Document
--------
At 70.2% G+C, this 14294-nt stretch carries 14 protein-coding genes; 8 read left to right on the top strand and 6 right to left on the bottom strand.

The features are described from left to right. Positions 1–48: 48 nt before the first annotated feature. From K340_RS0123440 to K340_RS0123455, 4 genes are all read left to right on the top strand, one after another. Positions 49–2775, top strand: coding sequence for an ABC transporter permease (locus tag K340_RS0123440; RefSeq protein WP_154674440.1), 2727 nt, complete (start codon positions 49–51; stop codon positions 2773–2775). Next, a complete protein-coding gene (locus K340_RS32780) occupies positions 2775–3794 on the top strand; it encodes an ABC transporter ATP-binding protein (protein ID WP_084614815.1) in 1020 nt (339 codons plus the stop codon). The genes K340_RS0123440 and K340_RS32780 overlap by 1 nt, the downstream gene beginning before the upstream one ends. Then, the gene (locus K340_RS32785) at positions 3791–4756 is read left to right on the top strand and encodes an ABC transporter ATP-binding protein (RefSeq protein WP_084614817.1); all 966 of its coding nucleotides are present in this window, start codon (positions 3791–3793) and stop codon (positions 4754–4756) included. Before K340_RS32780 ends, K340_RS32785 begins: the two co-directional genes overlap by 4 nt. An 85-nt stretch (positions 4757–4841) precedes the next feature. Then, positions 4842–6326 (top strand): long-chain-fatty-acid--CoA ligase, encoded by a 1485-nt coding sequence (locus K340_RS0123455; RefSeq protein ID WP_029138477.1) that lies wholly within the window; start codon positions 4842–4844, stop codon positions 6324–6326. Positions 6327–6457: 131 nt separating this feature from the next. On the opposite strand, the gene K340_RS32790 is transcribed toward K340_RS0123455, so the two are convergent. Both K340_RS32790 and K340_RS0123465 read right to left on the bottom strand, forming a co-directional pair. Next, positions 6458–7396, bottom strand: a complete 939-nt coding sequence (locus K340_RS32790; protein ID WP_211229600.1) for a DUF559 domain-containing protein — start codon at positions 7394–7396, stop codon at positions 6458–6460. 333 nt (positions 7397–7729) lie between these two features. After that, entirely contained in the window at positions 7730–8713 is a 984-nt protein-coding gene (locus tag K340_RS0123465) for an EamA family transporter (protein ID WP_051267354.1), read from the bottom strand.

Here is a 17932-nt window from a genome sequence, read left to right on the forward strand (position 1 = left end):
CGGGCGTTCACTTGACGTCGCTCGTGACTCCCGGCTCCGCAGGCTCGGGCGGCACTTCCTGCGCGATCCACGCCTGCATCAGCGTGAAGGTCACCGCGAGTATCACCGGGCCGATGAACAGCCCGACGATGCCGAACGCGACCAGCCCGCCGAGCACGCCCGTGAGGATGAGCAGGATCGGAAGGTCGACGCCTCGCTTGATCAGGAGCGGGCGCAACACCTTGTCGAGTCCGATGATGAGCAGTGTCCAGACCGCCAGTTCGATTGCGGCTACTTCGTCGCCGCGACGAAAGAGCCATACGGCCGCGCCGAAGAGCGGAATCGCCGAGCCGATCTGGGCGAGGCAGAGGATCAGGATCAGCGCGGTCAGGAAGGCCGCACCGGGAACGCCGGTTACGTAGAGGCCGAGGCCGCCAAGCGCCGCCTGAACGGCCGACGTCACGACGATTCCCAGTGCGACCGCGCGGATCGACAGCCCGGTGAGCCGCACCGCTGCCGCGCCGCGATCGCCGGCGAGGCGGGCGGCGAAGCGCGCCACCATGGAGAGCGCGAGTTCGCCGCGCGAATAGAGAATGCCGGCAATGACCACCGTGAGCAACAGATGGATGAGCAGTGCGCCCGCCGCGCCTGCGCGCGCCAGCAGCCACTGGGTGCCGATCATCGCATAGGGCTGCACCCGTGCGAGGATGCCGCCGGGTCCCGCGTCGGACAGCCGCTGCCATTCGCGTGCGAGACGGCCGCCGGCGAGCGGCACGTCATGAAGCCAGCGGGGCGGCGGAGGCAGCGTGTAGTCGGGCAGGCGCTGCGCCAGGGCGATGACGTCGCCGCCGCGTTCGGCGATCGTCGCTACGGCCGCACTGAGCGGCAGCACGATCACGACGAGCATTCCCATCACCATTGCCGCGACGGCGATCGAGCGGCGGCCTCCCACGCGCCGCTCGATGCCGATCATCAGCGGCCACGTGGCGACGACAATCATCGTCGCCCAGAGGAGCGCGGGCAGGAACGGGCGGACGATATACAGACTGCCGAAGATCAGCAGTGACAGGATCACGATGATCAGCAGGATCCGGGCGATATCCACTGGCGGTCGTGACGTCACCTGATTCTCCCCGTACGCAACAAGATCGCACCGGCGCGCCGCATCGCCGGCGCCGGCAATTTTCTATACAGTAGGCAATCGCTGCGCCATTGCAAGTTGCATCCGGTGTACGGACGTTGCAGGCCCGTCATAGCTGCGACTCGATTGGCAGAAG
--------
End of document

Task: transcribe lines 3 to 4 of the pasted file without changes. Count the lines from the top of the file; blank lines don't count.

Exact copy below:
Here is a 17932-nt window from a genome sequence, read left to right on the forward strand (position 1 = left end):
CGGGCGTTCACTTGACGTCGCTCGTGACTCCCGGCTCCGCAGGCTCGGGCGGCACTTCCTGCGCGATCCACGCCTGCATCAGCGTGAAGGTCACCGCGAGTATCACCGGGCCGATGAACAGCCCGACGATGCCGAACGCGACCAGCCCGCCGAGCACGCCCGTGAGGATGAGCAGGATCGGAAGGTCGACGCCTCGCTTGATCAGGAGCGGGCGCAACACCTTGTCGAGTCCGATGATGAGCAGTGTCCAGACCGCCAGTTCGATTGCGGCTACTTCGTCGCCGCGACGAAAGAGCCATACGGCCGCGCCGAAGAGCGGAATCGCCGAGCCGATCTGGGCGAGGCAGAGGATCAGGATCAGCGCGGTCAGGAAGGCCGCACCGGGAACGCCGGTTACGTAGAGGCCGAGGCCGCCAAGCGCCGCCTGAACGGCCGACGTCACGACGATTCCCAGTGCGACCGCGCGGATCGACAGCCCGGTGAGCCGCACCGCTGCCGCGCCGCGATCGCCGGCGAGGCGGGCGGCGAAGCGCGCCACCATGGAGAGCGCGAGTTCGCCGCGCGAATAGAGAATGCCGGCAATGACCACCGTGAGCAACAGATGGATGAGCAGTGCGCCCGCCGCGCCTGCGCGCGCCAGCAGCCACTGGGTGCCGATCATCGCATAGGGCTGCACCCGTGCGAGGATGCCGCCGGGTCCCGCGTCGGACAGCCGCTGCCATTCGCGTGCGAGACGGCCGCCGGCGAGCGGCACGTCATGAAGCCAGCGGGGCGGCGGAGGCAGCGTGTAGTCGGGCAGGCGCTGCGCCAGGGCGATGACGTCGCCGCCGCGTTCGGCGATCGTCGCTACGGCCGCACTGAGCGGCAGCACGATCACGACGAGCATTCCCATCACCATTGCCGCGACGGCGATCGAGCGGCGGCCTCCCACGCGCCGCTCGATGCCGATCATCAGCGGCCACGTGGCGACGACAATCATCGTCGCCCAGAGGAGCGCGGGCAGGAACGGGCGGACGATATACAGACTGCCGAAGATCAGCAGTGACAGGATCACGATGATCAGCAGGATCCGGGCGATATCCACTGGCGGTCGTGACGTCACCTGATTCTCCCCGTACGCAACAAGATCGCACCGGCGCGCCGCATCGCCGGCGCCGGCAATTTTCTATACAGTAGGCAATCGCTGCGCCATTGCAAGTTGCATCCGGTGTACGGACGTTGCAGGCCCGTCATAGCTGCGACTCGATTGGCAGAAG